We’ve seen the new Hyundai i10 in the studio and the under the cold lights of the Frankfurt Motor Show, but short of an actual walkaround, the best way to appreciate a car is with some sunlight and pretty backgrounds. The second-gen Hyundai i10 had a recent European media drive, and here is the photographic evidence.
Designed and engineered in Rüsselsheim, Germany, the European spec i10 rolls out from the recently-expanded plant in Ízmit, Turkey for the continent. The A-segment city car is substantially bigger – it’s 80 mm longer, 65 mm wider and 50 mm lower than the original, with a 5 mm-longer wheelbase.
This means more space inside, as well as a best-in-class 252-litre luggage capacity (up by 27 litres, or 12%), which can be expanded to 1,046 litres with the rear seats down. The boot opening is one of the widest in its class at 920 mm.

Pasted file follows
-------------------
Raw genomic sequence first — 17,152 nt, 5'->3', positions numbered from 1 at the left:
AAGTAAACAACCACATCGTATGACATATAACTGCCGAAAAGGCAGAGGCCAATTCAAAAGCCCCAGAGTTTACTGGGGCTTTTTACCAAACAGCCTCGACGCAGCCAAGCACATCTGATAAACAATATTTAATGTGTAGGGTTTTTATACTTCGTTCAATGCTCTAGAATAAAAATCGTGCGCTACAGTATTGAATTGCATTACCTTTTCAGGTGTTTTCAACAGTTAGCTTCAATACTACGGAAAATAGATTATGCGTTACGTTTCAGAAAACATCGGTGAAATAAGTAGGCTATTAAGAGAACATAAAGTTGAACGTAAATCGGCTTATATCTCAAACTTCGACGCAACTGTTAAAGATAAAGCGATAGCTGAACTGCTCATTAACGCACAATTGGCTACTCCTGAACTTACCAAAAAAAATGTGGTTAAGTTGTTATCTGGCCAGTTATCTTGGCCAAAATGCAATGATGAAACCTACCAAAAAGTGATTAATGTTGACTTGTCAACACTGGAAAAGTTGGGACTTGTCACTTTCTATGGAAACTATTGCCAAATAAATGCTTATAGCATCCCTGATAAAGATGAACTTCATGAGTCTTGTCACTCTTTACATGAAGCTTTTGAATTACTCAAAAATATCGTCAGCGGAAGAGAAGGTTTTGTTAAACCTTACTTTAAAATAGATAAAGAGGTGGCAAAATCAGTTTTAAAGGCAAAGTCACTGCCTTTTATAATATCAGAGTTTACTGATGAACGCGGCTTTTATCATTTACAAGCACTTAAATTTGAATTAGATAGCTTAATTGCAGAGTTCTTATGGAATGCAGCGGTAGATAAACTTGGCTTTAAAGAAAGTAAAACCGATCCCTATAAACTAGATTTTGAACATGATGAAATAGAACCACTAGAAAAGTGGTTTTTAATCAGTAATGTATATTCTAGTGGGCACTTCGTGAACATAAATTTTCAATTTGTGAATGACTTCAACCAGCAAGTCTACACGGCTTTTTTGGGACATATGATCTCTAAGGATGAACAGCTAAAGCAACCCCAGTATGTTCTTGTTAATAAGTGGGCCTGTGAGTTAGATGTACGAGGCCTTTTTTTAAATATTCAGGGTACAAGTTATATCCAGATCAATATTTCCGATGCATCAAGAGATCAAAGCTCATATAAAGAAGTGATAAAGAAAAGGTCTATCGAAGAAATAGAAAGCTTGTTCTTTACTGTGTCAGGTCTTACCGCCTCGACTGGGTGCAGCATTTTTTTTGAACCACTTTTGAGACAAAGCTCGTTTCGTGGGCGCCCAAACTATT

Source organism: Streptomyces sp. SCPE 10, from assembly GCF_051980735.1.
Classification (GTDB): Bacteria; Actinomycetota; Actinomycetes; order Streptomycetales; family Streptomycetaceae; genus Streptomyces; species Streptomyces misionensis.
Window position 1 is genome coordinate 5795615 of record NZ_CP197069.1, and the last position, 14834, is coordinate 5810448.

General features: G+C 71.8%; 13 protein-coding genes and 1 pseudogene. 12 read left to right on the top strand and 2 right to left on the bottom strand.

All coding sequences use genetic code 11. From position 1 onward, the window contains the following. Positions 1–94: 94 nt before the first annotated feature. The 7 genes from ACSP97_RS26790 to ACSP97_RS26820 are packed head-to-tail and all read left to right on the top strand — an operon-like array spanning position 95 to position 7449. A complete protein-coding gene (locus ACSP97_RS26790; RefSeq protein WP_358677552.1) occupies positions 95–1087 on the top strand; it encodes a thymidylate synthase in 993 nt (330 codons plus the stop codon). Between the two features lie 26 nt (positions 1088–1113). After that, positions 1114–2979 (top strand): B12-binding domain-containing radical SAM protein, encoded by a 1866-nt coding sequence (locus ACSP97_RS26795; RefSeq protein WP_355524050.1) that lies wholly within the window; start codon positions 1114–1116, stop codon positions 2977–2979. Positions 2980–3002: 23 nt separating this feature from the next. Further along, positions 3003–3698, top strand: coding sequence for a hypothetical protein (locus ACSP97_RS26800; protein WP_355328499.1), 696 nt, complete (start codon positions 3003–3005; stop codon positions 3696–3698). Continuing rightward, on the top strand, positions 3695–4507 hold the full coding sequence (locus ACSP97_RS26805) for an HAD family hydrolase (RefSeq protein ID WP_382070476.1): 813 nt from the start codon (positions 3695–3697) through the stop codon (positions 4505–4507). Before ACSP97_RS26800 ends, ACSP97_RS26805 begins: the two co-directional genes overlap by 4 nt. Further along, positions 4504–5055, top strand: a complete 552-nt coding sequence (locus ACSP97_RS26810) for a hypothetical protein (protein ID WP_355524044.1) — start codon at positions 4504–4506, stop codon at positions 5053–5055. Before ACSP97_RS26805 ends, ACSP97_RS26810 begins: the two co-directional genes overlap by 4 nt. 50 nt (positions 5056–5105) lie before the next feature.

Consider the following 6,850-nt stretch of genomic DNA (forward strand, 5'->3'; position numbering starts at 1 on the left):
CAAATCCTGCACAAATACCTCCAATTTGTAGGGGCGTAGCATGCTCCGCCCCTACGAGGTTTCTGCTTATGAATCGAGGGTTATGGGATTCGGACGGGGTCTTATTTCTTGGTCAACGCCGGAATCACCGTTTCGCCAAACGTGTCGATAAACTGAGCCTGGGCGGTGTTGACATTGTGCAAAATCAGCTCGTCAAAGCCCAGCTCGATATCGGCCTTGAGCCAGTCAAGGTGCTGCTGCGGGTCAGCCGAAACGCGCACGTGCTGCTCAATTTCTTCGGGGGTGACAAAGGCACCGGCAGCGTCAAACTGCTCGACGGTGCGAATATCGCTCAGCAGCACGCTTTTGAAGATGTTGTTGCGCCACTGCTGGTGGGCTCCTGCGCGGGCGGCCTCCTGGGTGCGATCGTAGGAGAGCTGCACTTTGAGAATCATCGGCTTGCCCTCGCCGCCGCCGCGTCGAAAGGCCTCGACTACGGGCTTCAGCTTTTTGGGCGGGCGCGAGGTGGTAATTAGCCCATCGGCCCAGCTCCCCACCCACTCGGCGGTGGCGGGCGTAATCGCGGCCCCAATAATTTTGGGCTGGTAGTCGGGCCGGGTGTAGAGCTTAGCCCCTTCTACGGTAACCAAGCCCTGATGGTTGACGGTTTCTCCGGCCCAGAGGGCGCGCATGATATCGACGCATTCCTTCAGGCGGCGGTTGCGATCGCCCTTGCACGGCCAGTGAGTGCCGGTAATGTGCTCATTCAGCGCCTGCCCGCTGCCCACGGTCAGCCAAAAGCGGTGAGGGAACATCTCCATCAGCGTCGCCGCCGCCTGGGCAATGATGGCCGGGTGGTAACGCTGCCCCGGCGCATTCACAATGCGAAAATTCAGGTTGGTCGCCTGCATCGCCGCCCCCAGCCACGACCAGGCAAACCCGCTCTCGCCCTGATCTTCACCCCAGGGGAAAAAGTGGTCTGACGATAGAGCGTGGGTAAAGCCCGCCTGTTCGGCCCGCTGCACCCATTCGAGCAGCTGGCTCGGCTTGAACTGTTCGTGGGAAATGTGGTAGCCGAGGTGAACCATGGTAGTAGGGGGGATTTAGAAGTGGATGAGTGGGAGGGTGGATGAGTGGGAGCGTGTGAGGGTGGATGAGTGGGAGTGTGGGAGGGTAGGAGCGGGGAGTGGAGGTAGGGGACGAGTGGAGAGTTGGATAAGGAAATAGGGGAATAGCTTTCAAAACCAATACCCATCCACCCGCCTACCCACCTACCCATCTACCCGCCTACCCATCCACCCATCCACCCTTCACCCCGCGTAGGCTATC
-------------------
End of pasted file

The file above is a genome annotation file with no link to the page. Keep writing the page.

Small cars are growing up at a fast pace, and not just in size. The use of high-tensile steel, tailored blanks, reinforcing loops and additional bracing increase torsional rigidity by 27%. Improving NVH are larger hydraulic engine mountings, a triple-layer dashboard bulkhead with sound-deadening panel, and dual door sealing strips, amongst others.
As a result, noise levels are measured at 38 dB at idle and 65 dB on rough surfaces – lower than its key rivals, says the Korean carmaker.
Three dual-CVVT Kappa engines have been announced – a 66 PS/94 Nm 1.0 litre three-cylinder, an 87 PS/120 Nm 1.25 litre four-cylinder and a 67 PS/90 Nm 1.0 litre LPG three-cylinder (1.1 litre Epsilon discontinued). Five-speed manual and four-speed auto ‘boxes are available. The LPG is manual-only.
Additionally, a 1.0 litre petrol-engined Hyundai i10 Blue Drive is capable of returning a combined 4.3 litres per 100 km and emitting 98 grams of CO2 per km. It’s equipped with the five-speed manual, a start-stop system and only four seats.